Jonathan Paget rode across country with typical New Zealand verve to take a slender lead at the end of a thrilling cross-country day at Les Etoiles de Pau, the first leg of the HSBC FEI Classics 2012/2013.
Olympic champion Michael Jung (GER) is breathing down Paget’s neck after an equally classy display on Leopin FST, while Paget’s compatriot Andrew Nicholson, who steered two horses round clear and inside the optimum time, is third on Nereo, and young Astier Nicolas (FRA) thrilled the large home crowd with a flamboyant clear on Jhakti du Janlie to claim overnight fourth.
Just one jumping rail covers the top four riders after a day of unexpected drama over a cross-country course which rewarded bold, committed riding.
As predicted, the early fences proved influential. Dressage leaders Christopher Burton (AUS) and Underdiscussion had a runout at the narrow fence at four and later retired after a further stop at the third water complex (fence 23).
Bill Levett (AUS), seventh after dressage on Hippolyte, and Karin Donckers (BEL), eighth on Lamicell Charizard, refused at the imposing water complex at fence six and both rider subsequently decided to call it a day.
Regular Pau visitor Oliver Townend (GBR) was eliminated when Sonas Rovatio missed the bank out of the water and fell at 6d, and 2010 winner Andreas Dibowski (GER) retired when FRH Butts Avedon stopped halfway over the log into the water at 6c. Buck Davidson (USA), riding Ballynoe Castle RM, and Laura Collett (GBR) on the former show hunter Noble Bestman also gave up after stops here.
The two most experienced competitors in the field, Mary King (GBR) and Mark Todd (NZL), both landed on the floor in surprise incidents.
King’s Imperial Cavalier, sixth after dressage, slipped on landing after fence nine, a hay wagon, while Todd’s Major Milestone hit the spread at fence 19. Neither horse was hurt, and the riders were on their feet immediately, more frustrated than anything else. In an unfortunate day for the British rider, she also retired her first ride Kings Temptress after a runout at four.
Paget’s performance was all the more creditable as he only started riding 10 years ago, his first introduction being a bronco-riding competition in Australia. His progress has been meteoric, with individual seventh place at the 2010 Alltech FEI World Equestrian Games, fifth at Burghley in 2011 and 2012, and a team bronze medal and 10th place at the London Olympic Games on Clifton Promise.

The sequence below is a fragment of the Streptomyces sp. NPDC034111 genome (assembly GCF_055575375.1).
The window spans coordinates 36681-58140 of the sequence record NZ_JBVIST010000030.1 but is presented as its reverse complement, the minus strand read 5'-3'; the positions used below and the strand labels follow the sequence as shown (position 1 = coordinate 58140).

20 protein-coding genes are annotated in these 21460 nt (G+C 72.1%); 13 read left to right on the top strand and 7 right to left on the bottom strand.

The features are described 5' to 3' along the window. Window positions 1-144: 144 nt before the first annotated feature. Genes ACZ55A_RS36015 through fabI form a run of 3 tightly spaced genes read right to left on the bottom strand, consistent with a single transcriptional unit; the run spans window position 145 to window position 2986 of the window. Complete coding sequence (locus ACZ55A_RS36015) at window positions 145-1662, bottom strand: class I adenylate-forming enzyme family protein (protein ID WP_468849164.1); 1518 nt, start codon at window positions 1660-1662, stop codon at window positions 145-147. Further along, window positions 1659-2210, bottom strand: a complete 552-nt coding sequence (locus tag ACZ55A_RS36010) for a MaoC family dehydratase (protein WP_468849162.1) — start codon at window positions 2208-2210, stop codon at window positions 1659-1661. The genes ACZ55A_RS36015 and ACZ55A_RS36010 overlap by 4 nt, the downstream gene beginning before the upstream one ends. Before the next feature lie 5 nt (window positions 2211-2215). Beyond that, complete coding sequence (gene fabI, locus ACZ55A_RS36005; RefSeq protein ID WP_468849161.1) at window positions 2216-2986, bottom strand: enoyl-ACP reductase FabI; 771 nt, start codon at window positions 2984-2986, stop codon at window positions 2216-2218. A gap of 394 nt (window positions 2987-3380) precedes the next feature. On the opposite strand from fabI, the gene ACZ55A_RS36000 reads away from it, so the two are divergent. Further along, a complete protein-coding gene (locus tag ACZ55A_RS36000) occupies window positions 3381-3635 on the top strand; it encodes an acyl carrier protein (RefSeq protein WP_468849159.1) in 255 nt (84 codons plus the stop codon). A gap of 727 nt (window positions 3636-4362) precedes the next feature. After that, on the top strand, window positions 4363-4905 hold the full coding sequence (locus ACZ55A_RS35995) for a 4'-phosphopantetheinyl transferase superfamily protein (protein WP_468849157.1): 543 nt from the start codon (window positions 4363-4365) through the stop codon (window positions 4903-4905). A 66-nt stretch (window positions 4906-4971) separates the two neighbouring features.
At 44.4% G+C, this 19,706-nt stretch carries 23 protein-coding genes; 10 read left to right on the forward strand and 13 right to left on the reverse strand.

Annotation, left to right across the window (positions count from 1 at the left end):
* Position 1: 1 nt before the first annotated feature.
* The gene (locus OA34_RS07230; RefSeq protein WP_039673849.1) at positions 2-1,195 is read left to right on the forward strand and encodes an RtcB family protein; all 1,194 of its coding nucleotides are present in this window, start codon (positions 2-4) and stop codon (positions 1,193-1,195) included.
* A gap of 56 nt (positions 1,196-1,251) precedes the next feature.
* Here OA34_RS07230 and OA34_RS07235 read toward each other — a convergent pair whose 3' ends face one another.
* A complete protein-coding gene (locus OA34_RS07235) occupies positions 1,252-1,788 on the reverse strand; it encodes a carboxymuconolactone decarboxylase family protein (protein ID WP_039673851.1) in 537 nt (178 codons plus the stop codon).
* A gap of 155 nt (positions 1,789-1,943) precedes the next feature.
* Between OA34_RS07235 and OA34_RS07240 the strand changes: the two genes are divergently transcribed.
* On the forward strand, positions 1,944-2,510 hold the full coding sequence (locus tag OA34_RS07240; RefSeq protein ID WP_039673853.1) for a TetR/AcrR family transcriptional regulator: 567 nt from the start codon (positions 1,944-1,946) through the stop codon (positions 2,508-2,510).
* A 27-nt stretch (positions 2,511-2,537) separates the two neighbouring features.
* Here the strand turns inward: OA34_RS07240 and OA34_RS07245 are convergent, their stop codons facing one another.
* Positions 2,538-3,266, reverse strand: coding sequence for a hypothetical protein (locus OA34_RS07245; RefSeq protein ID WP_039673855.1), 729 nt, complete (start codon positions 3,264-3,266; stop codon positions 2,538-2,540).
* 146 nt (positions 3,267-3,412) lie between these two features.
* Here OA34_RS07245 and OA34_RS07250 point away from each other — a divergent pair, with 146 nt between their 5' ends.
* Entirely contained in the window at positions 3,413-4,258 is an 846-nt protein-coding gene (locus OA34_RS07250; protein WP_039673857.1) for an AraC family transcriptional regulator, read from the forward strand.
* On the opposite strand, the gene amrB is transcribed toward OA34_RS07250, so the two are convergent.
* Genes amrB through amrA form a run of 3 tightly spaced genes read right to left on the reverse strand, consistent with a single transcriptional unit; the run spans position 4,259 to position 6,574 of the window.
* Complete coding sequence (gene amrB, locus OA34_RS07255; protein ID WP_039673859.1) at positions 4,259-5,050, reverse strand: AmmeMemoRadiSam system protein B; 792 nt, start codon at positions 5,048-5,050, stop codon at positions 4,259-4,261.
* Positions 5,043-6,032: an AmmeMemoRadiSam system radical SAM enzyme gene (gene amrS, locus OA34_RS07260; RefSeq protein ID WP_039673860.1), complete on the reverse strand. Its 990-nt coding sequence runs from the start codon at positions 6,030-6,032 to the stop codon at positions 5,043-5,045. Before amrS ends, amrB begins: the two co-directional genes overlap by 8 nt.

“This was a different sort of course for me but it rode better than I expected,” said Paget, who is known on the circuit as Jock. “I found it quite mentally challenging, but the ground held up well and was not too slippery.”
Michael Jung was also pleased with his day’s work. “Leopin really proved himself today,” he said. Jung still achieved the optimum time of 10 minutes 54 seconds despite taking a long route at the second water complex (fence 12) where the quick option comprised two sharply angled brushes. “He has a long galloping stride and I knew I could do a long route and still get the time.”
Andrew Nicholson’s two rides were typically smooth – he is also in seventh place on Mr Cruise Control. “Both horses felt lovely and it’s been an enjoyable day,” said the HSBC Rankings leader. “I’m lucky to have them to ride. I always like this course because you’ve got to be switched on.”
Astier Nicolas, who has been based in Britain training with Olympic Ground Jury member Nick Burton at Hartpury, was visibly thrilled to find himself in such elevated company, especially as Pau is his local event – he lives near Toulouse. “I had a runout on both my other CCI4* rides so I’m very pleased to have this under my belt. Perhaps I am more mature now,” he said.
“I always thought I could go clear at a CCI4*, but now I know I can. It took me a little while to get into the course and my horse was a bit hesitant at the first water, but he was great after that. He’s an honest horse that goes for the flags and having everyone cheering really helped me.”
Last year’s winner William Fox-Pitt (GBR) proved an assured pathfinder on the stallion Chilli Morning, on whom he has risen seven places to sixth. He also had a great round on the nine-year-old Bay My Hero, now in fifth.
Fox-Pitt admitted to feeling apprehensive before cross-country, partly due to the overnight torrential rain and black clouds which only lifted just as the CCI4* began, and partly because he was concerned the stallion, a new ride this season, might come unstuck at fence six. He is also nervously awaiting the arrival of his third child, as his wife Alice is due to give birth at any minute.
“I’ve had a few things playing on my mind this week and it was in the back of my head that if the horses didn’t go well I could just go home early, but it’s all turned out a lot better than expected!” he said.
“I’ve had quite an interrupted season with Chilli but he is accepting me more. He gave me a lovely ride. And with Bay My Hero it’s a bit like riding my old 14.2hh pony. He knows where to go and is clever and cat-like, despite the fact that the ground was more slippery by the time I went on him.”
At the end of the day, there were 33 completions from 62 starters with 22 clear rounds, 11 of which were inside the optimum time. The scores are agonizingly close at the top, so a thrilling jumping finale is assured.
Results after Cross Country
1 Jonathan Paget/Clifton Promise (NZL) 36.7 + 0 = 36.7
2 Michael Jung/Leopin FST (GER) 38.3 + 0 = 38.3
3 Andrew Nicholson/Nereo (NZL) 39.0 + 0 = 39.0
4 Astier Nicolas/Jhakti du Janlie (FRA) 39.5 + 0 = 39.5
5 William Fox-Pitt/Bay My Hero (GBR) 41.7 + 0 = 41.7
6 William Fox-Pitt/Chilli Morning (GBR) 44.7 + 0 = 44.7
7 Andrew Nicholson/Mr Cruise Control (NZL) 45.7 + 0 = 45.7
8 Kevin McNab/Clifton Pinot (AUS) 50.2 + 0 = 50.2
9 Gemma Tattersall/Stormhill Kossack (GBR) 42.6 + 8.0 = 60.6
10 Caroline Powell/Onwards And Upwards (NZL) 53.2 + 0 = 53.2